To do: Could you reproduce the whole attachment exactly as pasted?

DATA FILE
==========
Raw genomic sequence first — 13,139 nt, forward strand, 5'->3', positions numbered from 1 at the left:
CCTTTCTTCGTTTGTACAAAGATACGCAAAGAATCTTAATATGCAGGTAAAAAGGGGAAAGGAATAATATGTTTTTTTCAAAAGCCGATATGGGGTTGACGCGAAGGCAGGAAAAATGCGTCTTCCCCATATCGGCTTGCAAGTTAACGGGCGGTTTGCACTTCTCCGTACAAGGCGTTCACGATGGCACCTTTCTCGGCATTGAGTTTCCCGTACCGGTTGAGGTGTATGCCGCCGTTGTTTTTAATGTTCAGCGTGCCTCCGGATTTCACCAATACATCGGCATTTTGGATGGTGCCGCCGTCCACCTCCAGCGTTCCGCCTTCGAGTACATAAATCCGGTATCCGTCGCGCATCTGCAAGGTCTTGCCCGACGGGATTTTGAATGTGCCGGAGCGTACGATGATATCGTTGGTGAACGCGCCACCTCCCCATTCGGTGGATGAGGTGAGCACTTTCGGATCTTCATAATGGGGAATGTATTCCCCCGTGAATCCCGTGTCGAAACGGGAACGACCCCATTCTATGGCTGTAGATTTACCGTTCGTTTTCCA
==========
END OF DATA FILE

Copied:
Raw genomic sequence first — 13,139 nt, forward strand, 5'->3', positions numbered from 1 at the left:
CCTTTCTTCGTTTGTACAAAGATACGCAAAGAATCTTAATATGCAGGTAAAAAGGGGAAAGGAATAATATGTTTTTTTCAAAAGCCGATATGGGGTTGACGCGAAGGCAGGAAAAATGCGTCTTCCCCATATCGGCTTGCAAGTTAACGGGCGGTTTGCACTTCTCCGTACAAGGCGTTCACGATGGCACCTTTCTCGGCATTGAGTTTCCCGTACCGGTTGAGGTGTATGCCGCCGTTGTTTTTAATGTTCAGCGTGCCTCCGGATTTCACCAATACATCGGCATTTTGGATGGTGCCGCCGTCCACCTCCAGCGTTCCGCCTTCGAGTACATAAATCCGGTATCCGTCGCGCATCTGCAAGGTCTTGCCCGACGGGATTTTGAATGTGCCGGAGCGTACGATGATATCGTTGGTGAACGCGCCACCTCCCCATTCGGTGGATGAGGTGAGCACTTTCGGATCTTCATAATGGGGAATGTATTCCCCCGTGAATCCCGTGTCGAAACGGGAACGACCCCATTCTATGGCTGTAGATTTACCGTTCGTTTTCCA